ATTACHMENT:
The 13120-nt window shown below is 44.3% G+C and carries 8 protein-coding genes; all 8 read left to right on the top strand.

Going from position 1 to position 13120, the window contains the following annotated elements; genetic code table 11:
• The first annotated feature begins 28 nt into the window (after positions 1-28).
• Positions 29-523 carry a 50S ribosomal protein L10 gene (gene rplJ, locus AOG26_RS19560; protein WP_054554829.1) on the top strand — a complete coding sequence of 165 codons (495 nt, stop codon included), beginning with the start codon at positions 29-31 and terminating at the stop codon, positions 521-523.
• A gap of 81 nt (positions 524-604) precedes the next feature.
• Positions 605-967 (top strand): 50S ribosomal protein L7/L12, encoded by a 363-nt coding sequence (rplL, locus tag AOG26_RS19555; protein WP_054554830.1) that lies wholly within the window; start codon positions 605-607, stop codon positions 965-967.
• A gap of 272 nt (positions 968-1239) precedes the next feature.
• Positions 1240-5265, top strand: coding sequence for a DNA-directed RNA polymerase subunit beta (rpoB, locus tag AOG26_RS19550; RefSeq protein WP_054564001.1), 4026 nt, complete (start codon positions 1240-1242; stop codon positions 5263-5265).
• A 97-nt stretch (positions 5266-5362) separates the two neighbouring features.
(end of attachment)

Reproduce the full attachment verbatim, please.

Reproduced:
The 13120-nt window shown below is 44.3% G+C and carries 8 protein-coding genes; all 8 read left to right on the top strand.

Going from position 1 to position 13120, the window contains the following annotated elements; genetic code table 11:
• The first annotated feature begins 28 nt into the window (after positions 1-28).
• Positions 29-523 carry a 50S ribosomal protein L10 gene (gene rplJ, locus AOG26_RS19560; protein WP_054554829.1) on the top strand — a complete coding sequence of 165 codons (495 nt, stop codon included), beginning with the start codon at positions 29-31 and terminating at the stop codon, positions 521-523.
• A gap of 81 nt (positions 524-604) precedes the next feature.
• Positions 605-967 (top strand): 50S ribosomal protein L7/L12, encoded by a 363-nt coding sequence (rplL, locus tag AOG26_RS19555; protein WP_054554830.1) that lies wholly within the window; start codon positions 605-607, stop codon positions 965-967.
• A gap of 272 nt (positions 968-1239) precedes the next feature.
• Positions 1240-5265, top strand: coding sequence for a DNA-directed RNA polymerase subunit beta (rpoB, locus tag AOG26_RS19550; RefSeq protein WP_054564001.1), 4026 nt, complete (start codon positions 1240-1242; stop codon positions 5263-5265).
• A 97-nt stretch (positions 5266-5362) separates the two neighbouring features.